"Also, as a born and bred redneck, I could never bring myself to ask anyone for money, for any reason whatsoever. I believe we are supposed to give entirely of ourselves, not from what belongs to other people. There should be no middle men in acts of charity. (It only leaves the door wide open to con men.)"

    Chew on that, Clinton, you phony-ass plutocratic populist. $109 million would buy enough trailers to house everybody in Arkansas … hell, the whole country … and give 'em an education besides. The audacity of Hope, as it were! Gag me with a watermelon.

    link to hopechamberofcommerce.com

  7. liberal white boy
    April 4, 2008, 7:27 pm

    "I KNOW you have a better bullshit detector than to be taken in by only considering Pappe's or Finkelstein's versions of Israeli history."

    Wait a minute now Witty, now your talkin about my main man Norman. You show me the conclustions of a Zionist historian, DNA scientist or archaeologist pulling crap out of Palestinian dirt and I'll show you how to wear out the batteries of bullshit detector quicker than a fat women's vibrator.

    Is It Time To Let A Jew Out Of The Box?

    link to homo-sapien-underground.blogspot.com

  8. Charles Keating
    April 4, 2008, 7:30 pm

    Go Jim, go.

  9. Arie Brand
    April 4, 2008, 8:42 pm

    " … they make almost predictable mistatements of Israeli/Palestinian history,…"

    Tell us which ones you have in mind, Richard.

  10. Todd
    April 4, 2008, 8:55 pm

    Yeah, the evangelical Chritians are running the government. Give me a break! What issue do they get their way on? Abortion? Prayer in school? What's their influence? Where does middle America win? Immigration? Taxation? Talk about a canard!

    I once lived in a small (large on the map) county with 30,000 people, and found it strange that members of Israel's government, along with obedient local politicians, were visting the churches in the area to drum up support and donations for Israel. Of course the local paper had a few holocaust stories too. Yeah, the fundies are running the show.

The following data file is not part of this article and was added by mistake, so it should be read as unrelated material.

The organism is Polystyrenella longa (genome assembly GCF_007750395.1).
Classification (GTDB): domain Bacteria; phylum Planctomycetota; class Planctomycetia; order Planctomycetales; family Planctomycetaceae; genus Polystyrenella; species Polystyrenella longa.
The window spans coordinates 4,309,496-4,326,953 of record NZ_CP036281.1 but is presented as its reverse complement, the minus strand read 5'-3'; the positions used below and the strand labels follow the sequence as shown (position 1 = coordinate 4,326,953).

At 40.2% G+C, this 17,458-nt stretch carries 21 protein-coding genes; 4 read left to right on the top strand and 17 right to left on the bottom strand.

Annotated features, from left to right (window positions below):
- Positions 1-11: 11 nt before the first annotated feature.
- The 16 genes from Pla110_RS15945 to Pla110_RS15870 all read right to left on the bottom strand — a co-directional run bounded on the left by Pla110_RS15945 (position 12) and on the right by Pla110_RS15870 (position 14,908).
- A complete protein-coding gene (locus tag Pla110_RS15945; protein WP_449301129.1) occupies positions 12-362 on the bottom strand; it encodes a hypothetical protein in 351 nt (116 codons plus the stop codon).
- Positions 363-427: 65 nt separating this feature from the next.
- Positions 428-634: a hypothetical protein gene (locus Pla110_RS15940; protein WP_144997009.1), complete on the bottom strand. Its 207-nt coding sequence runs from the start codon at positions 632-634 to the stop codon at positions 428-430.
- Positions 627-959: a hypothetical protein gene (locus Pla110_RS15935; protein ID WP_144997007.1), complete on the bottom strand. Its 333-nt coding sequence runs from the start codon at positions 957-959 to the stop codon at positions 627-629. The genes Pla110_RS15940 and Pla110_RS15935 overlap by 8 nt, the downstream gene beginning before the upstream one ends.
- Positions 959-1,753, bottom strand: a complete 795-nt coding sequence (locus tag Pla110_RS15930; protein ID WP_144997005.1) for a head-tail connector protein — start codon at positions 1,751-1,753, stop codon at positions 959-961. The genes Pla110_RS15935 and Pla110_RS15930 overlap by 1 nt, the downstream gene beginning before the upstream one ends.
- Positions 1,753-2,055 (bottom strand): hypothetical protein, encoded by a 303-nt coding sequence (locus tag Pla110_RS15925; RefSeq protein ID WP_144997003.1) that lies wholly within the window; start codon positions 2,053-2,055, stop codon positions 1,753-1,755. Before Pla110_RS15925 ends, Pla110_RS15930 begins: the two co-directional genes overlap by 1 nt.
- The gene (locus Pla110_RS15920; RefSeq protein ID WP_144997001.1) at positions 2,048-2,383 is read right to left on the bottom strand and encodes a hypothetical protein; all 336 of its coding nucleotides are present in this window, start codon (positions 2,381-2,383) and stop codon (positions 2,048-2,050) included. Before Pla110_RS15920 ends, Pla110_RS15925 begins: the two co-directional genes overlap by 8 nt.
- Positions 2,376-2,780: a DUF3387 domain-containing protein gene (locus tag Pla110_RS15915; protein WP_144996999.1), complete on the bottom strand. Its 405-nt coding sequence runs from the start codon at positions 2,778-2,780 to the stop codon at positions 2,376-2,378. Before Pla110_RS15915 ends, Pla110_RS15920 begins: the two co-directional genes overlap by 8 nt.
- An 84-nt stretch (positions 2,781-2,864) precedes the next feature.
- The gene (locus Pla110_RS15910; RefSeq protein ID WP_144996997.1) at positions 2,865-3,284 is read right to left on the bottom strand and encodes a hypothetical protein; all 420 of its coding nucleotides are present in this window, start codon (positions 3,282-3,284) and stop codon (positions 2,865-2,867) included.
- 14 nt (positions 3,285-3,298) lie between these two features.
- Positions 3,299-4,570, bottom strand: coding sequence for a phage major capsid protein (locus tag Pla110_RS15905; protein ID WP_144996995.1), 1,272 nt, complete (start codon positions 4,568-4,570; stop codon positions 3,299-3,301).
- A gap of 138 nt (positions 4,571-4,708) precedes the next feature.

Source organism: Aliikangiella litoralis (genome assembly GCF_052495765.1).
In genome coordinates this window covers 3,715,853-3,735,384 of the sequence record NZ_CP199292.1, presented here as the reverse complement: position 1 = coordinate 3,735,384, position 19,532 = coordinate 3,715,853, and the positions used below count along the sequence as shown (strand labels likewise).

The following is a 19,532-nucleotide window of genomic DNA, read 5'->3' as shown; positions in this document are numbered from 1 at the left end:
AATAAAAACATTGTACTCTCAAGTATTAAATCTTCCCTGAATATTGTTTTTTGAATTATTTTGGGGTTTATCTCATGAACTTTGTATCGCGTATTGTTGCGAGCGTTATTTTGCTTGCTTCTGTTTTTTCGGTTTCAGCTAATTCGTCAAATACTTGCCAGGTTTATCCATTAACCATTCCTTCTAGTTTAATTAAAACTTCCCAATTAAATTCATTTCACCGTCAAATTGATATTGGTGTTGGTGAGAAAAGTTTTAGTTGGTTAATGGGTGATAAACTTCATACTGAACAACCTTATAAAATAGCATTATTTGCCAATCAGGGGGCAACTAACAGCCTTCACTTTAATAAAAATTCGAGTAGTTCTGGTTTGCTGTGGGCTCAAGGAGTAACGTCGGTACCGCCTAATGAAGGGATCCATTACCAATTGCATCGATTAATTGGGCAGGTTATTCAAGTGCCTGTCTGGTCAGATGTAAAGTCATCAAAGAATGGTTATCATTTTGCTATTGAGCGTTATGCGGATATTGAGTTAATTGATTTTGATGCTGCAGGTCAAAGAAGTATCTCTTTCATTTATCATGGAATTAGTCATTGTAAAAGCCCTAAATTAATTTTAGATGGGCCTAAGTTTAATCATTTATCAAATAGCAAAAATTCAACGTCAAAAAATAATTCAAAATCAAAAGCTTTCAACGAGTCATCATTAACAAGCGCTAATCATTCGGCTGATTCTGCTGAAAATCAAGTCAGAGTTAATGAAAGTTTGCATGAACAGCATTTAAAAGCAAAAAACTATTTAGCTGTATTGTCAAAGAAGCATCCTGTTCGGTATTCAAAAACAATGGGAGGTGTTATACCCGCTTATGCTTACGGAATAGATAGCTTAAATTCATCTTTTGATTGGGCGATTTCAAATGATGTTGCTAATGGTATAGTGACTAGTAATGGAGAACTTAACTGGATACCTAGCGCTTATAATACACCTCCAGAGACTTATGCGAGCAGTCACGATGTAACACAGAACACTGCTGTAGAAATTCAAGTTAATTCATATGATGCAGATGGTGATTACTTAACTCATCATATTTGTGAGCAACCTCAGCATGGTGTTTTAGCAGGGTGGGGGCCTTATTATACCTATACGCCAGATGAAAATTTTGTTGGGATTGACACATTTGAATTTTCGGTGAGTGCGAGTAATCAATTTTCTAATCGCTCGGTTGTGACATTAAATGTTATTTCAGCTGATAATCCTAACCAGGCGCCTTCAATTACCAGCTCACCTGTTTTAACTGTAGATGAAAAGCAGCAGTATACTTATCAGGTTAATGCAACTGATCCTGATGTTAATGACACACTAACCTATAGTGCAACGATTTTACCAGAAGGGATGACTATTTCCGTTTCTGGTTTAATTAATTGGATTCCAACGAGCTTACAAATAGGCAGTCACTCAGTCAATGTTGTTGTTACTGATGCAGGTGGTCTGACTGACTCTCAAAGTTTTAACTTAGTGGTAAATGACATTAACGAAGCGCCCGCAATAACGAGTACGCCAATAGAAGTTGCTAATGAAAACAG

What a bunch of shysters! If a backlash comes, who can say that it isn't deserved?

  11. MM
    April 4, 2008, 11:12 pm

    Jim, this one's for honest, awake, compassionate Americans like Mr. Bageant, and for you, for bestowing on me my first and surely only doctorate of my life (My resume thanks you, can you tell me the name of your organization again?):

    Well a rat done bit my sister Nell.
    (with Whitey on the moon)

    Her face and arms began to swell.
    (and Whitey's on the moon)

    I can't pay no doctor bill.
    (but Whitey's on the moon)

    Ten years from now I'll be payin' still.
    (while Whitey's on the moon)

    The man jus' upped my rent las' night.
    ('cause Whitey's on the moon)

    No hot water, no toilets, no lights.
    (but Whitey's on the moon)

    I wonder why he's uppi' me?
    ('cause Whitey's on the moon?)

    I wuz already payin' 'im fifty a week.
    (with Whitey on the moon)

    Taxes takin' my whole damn check,
    Junkies makin' me a nervous wreck,
    The price of food is goin' up,
    An' as if all that shit wuzn't enough:
    A rat done bit my sister Nell.
    (with Whitey on the moon)

    Her face an' arm began to swell.
    (but Whitey's on the moon)

    Was all that money I made las' year
    (for Whitey on the moon?)

    How come there ain't no money here?
    (Hmm! Whitey's on the moon)

    Y'know I jus' 'bout had my fill
    (of Whitey on the moon)

    I think I'll sen' these doctor bills,
    Airmail special
    (to Whitey on the moon)

    link to youtube.com

  12. Rowan Berkeley
    April 5, 2008, 12:25 am